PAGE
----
Recently, President Obama was criticized for being critical of BP, the oil company ultimately responsible for the horrendous ecological disaster that is unfolding in the Gulf of Mexico. The President’s critic felt that, for some reason, leveling criticism at a business like BP was “un-American”. Though, I must confess, I don’t quite see how. This is surely not the first time, however, that a public figure has been labeled as un-American or unpatriotic for being critical of this country, or for admitting that America has made a mistake. For some (many?) people, admitting that as a nation we are less than perfect seems equivalent to treason or giving aid and comfort to our enemies.
In the Christian tradition, along with most other spiritual traditions, the kind of self-criticism that arises from a healthy and reasonable self-reflection is considered critical in terms of one’s spiritual progress. Jesus pointed to this very clearly when he counseled his followers to take the log out of their own eyes before presuming to take the speck out of another’s eye. In other words, judgment begins at home, and self-reflection and self-examination should be part of everyone’s spiritual practice. It is common advice, for example, that near the end of the day, we take some quiet time to think about the day that is ending, to reflect on our experiences of the day and to try to see those moments where we could have done better, where we could have responded out of a centeredness in God’s love rather than react instinctively, where we could have offered a word or an action that could have built up another person rather than tearing that person down.
To adopt a consistent practice of self-reflection should not lead us into a sense of worthlessness or self-loathing, but rather into a sense of humility and a realization that along with our strengths come areas where more growth is necessary, and that along with our successes come mistakes. Far from making us weaker, such self-reflection has the power to make us stronger and better able to act positively in the world.
If such a practice is good for us as individuals, it is surely good for us as a nation. No individual human being is perfect, and neither are collections of human beings, whether those are countries, churches or other organizations. We do make mistakes, and our nation has made plenty of them. A healthy sense of national self-reflection does not mean we are unpatriotic, but that we care enough to want to honestly see how our country could do better. Far from giving aid and comfort to our enemies, it shows that our national character is strong enough to look in the mirror with honesty and integrity. Admitting faults and failures gives more integrity to our successes, and fosters a sense of humility rather than arrogance. And nations that become arrogant, who believe that they can do no wrong, are nations that inevitably overstep and get themselves into trouble. One could argue (though certainly not everyone would agree) that a better national practice of self-reflection might have avoided the wars in which we have found ourselves over the past several years, and one could even more easily argue that the lack of self-reflection at the highest levels of our financial firms led to the economic crisis which has impacted us all.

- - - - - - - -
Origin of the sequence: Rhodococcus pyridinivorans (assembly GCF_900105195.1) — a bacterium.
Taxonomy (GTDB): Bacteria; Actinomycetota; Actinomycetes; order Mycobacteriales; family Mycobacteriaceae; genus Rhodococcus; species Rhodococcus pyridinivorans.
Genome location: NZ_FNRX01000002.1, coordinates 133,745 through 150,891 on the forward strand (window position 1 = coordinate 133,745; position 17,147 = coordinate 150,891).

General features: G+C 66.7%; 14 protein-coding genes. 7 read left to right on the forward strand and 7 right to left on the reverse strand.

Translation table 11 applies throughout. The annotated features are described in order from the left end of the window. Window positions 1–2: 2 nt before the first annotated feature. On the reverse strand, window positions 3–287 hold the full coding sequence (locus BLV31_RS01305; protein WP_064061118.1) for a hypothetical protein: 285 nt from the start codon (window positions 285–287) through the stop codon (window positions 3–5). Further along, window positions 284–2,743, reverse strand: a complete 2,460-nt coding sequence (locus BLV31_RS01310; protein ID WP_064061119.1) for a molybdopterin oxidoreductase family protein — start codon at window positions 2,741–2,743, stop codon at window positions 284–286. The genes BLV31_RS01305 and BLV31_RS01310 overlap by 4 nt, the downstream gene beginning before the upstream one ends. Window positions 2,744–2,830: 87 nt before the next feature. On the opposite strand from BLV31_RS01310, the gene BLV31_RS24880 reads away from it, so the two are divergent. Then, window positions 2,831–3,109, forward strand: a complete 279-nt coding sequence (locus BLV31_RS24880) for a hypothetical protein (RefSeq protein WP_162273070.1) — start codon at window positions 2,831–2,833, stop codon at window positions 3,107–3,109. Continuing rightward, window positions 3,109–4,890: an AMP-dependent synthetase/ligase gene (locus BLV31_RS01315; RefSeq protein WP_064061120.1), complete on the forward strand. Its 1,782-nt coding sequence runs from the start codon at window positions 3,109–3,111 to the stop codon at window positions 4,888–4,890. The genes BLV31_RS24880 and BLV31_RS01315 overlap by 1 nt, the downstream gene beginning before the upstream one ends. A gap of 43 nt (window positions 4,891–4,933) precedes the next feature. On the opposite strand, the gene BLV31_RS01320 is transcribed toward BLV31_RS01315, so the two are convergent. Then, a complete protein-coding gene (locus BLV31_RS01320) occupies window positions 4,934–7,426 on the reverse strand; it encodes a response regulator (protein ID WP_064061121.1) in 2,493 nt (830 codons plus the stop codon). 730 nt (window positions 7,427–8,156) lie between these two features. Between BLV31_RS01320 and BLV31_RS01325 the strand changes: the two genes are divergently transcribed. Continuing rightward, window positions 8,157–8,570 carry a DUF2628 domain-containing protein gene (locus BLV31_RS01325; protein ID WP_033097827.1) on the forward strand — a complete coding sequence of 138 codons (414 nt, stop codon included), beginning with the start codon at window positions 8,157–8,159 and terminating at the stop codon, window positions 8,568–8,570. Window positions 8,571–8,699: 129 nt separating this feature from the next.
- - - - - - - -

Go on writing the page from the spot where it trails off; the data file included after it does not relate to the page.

When asked by his disciples how they should pray, Jesus told them to avoid long public prayers that were designed primarily to impress onlookers and God (one might call it the prayer of the arrogant) and instead to go into the privacy of their innermost rooms and there humbly place themselves before God honestly and simply. And, I think he would have certainly expected that in that private place, we would spend some time honestly and simply pulling the logs out of our own eyes, that we might better see ourselves and others. Such a regular practice will make us better human beings, and that will improve the quality of our national life and the decisions we make that effect the lives of so many around the world.